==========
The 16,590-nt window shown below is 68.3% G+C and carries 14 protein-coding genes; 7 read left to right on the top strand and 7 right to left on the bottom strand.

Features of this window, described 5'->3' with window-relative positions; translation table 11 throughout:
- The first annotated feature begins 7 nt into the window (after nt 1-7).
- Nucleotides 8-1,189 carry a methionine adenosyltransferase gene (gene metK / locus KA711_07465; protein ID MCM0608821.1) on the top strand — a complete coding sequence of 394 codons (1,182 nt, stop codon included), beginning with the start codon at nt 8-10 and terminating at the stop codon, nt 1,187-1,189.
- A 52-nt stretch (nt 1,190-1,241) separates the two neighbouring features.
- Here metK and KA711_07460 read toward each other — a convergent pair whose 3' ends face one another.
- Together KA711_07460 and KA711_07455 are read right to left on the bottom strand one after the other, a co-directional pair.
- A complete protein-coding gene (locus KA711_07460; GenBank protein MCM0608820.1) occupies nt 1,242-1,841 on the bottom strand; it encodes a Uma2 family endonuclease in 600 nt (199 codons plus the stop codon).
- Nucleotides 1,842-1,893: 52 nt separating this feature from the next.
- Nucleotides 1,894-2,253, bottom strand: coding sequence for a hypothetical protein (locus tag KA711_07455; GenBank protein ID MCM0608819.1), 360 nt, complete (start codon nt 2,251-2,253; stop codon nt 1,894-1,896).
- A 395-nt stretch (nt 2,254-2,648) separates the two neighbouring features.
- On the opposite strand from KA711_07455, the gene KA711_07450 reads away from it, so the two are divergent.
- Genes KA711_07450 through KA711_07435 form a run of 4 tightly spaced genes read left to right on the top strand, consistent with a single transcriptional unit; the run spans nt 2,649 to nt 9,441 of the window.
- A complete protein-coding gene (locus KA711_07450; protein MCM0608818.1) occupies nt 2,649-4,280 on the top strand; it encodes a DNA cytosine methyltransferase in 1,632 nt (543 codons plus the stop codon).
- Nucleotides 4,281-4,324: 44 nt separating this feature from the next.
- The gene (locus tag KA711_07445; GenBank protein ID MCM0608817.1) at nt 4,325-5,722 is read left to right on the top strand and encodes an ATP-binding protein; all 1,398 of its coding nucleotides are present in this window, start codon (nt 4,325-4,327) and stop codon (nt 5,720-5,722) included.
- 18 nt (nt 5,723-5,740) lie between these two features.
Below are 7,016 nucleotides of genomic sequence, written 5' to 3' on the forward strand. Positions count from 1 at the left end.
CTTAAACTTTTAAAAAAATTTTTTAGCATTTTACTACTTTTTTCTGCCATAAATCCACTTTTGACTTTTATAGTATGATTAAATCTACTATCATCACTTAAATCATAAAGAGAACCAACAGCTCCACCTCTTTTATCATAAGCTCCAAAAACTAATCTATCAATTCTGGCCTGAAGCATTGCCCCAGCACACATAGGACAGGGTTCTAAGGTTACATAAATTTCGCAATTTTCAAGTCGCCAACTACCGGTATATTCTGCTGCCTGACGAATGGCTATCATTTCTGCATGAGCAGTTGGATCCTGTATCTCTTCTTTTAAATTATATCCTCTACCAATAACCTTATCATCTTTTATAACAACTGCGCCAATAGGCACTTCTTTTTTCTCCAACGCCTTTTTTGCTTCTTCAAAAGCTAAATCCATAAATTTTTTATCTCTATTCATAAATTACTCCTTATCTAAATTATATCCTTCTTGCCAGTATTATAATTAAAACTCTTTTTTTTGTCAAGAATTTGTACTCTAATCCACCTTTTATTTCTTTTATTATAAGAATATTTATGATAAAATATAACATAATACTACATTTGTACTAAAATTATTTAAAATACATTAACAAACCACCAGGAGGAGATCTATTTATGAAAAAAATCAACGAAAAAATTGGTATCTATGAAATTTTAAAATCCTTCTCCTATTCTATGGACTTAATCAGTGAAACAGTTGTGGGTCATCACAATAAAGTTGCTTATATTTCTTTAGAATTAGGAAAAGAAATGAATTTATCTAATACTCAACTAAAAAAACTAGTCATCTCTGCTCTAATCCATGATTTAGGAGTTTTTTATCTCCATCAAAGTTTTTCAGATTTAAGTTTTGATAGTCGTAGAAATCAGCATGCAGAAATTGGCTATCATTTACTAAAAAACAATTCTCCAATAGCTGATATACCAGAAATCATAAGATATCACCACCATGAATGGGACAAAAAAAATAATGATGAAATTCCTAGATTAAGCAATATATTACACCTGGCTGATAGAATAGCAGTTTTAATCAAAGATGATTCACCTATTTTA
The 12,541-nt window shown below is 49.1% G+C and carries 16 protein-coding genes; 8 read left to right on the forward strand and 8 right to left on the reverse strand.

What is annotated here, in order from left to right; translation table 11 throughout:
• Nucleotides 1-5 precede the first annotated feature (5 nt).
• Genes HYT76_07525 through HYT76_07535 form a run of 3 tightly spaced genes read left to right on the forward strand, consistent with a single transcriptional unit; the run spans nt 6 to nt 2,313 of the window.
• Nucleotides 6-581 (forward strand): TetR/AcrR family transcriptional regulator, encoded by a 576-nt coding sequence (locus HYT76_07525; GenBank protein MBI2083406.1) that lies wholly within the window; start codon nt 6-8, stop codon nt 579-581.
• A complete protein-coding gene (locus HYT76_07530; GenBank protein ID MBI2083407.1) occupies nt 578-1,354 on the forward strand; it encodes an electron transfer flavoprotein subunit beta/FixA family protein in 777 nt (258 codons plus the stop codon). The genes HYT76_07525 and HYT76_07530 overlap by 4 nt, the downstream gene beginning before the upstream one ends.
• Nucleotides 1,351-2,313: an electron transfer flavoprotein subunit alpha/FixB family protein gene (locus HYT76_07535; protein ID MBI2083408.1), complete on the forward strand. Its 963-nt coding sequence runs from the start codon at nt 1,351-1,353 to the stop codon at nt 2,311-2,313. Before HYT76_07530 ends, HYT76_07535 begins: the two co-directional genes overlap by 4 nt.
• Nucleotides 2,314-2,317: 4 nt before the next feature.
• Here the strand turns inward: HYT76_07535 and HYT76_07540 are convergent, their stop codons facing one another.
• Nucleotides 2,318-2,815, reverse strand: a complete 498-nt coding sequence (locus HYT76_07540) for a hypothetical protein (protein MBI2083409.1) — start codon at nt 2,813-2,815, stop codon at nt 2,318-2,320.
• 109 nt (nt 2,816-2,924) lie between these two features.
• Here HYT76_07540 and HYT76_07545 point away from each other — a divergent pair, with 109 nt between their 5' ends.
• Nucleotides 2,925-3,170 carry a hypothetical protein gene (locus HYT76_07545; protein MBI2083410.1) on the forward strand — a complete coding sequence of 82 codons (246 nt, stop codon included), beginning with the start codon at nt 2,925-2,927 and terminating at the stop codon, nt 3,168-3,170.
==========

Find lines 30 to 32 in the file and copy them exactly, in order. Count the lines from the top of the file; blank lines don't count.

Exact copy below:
• 109 nt (nt 2,816-2,924) lie between these two features.
• Here HYT76_07540 and HYT76_07545 point away from each other — a divergent pair, with 109 nt between their 5' ends.
• Nucleotides 2,925-3,170 carry a hypothetical protein gene (locus HYT76_07545; protein MBI2083410.1) on the forward strand — a complete coding sequence of 82 codons (246 nt, stop codon included), beginning with the start codon at nt 2,925-2,927 and terminating at the stop codon, nt 3,168-3,170.